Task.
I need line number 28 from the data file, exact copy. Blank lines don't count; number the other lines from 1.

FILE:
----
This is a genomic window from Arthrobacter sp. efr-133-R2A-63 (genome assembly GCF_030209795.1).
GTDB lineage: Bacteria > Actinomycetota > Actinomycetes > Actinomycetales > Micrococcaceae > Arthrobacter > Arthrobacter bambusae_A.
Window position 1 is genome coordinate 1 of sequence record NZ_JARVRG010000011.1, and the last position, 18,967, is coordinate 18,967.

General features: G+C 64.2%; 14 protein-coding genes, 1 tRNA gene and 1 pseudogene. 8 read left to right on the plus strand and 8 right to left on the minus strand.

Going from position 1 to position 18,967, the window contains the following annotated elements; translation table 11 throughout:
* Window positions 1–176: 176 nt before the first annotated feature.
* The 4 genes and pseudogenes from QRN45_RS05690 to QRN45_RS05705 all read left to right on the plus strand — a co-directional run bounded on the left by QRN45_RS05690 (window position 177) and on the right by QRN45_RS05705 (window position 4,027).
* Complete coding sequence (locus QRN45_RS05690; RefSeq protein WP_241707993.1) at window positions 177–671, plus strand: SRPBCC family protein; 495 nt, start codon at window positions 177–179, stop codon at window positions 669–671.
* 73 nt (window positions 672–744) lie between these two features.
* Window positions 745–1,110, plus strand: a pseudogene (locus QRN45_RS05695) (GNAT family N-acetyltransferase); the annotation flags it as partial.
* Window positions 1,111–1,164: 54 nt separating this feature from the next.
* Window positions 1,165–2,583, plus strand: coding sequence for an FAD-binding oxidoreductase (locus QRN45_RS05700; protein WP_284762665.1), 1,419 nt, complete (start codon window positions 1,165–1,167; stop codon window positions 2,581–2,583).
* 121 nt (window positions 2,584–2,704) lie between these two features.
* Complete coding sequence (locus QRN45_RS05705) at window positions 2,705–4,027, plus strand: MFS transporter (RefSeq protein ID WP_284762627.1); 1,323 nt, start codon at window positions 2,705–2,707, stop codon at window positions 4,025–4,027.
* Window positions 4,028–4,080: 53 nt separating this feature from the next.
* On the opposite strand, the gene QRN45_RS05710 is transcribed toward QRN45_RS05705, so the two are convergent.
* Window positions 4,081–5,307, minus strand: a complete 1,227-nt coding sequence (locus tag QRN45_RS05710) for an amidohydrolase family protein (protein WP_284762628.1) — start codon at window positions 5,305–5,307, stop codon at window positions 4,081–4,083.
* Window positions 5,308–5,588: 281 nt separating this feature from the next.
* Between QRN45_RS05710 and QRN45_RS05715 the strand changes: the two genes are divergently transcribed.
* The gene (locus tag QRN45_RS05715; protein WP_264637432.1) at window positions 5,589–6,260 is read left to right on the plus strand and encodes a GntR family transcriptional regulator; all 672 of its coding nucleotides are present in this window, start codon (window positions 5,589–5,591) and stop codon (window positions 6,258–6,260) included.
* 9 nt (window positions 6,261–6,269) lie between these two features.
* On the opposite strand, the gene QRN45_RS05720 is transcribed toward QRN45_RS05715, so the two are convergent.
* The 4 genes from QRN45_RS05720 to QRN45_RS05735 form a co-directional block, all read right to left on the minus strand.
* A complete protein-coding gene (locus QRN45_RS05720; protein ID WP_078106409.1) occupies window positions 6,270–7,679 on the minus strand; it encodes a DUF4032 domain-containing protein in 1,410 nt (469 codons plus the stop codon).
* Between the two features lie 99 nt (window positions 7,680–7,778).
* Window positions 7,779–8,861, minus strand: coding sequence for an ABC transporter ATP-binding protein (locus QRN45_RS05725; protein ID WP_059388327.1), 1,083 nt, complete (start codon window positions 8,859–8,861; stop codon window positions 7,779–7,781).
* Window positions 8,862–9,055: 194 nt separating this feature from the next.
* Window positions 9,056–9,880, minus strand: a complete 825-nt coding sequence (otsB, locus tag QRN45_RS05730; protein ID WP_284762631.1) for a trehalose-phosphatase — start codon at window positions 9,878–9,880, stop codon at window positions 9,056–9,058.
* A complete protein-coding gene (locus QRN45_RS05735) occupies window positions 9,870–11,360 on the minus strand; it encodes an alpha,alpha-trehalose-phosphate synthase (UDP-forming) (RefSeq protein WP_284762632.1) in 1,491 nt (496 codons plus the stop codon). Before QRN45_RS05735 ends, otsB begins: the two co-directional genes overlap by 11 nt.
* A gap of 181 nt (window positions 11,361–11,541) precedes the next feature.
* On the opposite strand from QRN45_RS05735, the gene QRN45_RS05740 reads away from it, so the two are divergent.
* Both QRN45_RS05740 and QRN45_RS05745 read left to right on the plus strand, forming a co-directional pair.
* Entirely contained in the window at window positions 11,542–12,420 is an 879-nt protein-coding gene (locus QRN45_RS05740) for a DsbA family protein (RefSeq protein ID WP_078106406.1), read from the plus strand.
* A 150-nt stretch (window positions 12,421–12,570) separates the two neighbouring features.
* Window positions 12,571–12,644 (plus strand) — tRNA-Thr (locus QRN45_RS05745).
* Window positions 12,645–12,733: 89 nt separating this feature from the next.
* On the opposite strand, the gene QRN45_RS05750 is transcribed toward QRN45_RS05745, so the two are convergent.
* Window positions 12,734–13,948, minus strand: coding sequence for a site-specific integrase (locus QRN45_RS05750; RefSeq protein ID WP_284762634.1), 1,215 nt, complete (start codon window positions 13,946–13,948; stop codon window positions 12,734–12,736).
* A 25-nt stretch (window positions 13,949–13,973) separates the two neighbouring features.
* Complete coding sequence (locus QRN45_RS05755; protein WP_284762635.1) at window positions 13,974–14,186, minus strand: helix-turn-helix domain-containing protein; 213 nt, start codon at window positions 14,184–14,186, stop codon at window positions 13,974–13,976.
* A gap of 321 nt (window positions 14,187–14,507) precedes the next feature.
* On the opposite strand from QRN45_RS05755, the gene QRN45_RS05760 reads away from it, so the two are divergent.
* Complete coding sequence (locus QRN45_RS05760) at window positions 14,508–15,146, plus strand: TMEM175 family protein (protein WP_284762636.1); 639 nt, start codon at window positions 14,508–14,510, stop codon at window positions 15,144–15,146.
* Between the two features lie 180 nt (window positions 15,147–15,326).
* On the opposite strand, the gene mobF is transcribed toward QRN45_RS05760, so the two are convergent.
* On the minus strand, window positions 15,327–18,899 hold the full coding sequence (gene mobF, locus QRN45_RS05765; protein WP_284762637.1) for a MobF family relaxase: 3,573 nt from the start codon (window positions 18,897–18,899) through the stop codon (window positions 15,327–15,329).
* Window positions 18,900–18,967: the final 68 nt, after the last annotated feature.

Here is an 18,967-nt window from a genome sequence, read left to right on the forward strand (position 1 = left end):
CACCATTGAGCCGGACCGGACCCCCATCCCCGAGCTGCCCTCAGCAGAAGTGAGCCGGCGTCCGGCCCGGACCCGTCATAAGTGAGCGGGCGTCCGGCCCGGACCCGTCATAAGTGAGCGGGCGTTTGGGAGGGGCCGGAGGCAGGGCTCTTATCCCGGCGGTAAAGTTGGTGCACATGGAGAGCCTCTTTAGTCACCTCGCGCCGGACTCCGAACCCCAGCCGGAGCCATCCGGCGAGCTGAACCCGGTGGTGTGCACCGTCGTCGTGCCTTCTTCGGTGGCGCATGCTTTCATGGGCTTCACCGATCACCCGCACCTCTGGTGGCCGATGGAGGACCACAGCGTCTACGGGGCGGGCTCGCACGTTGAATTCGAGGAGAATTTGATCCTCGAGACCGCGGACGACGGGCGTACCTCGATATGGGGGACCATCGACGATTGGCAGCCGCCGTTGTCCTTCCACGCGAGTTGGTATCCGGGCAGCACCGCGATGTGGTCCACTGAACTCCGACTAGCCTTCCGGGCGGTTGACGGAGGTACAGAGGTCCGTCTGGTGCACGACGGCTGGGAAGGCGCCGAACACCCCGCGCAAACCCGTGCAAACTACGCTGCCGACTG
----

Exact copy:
* Window positions 9,056–9,880, minus strand: a complete 825-nt coding sequence (otsB, locus tag QRN45_RS05730; protein ID WP_284762631.1) for a trehalose-phosphatase — start codon at window positions 9,878–9,880, stop codon at window positions 9,056–9,058.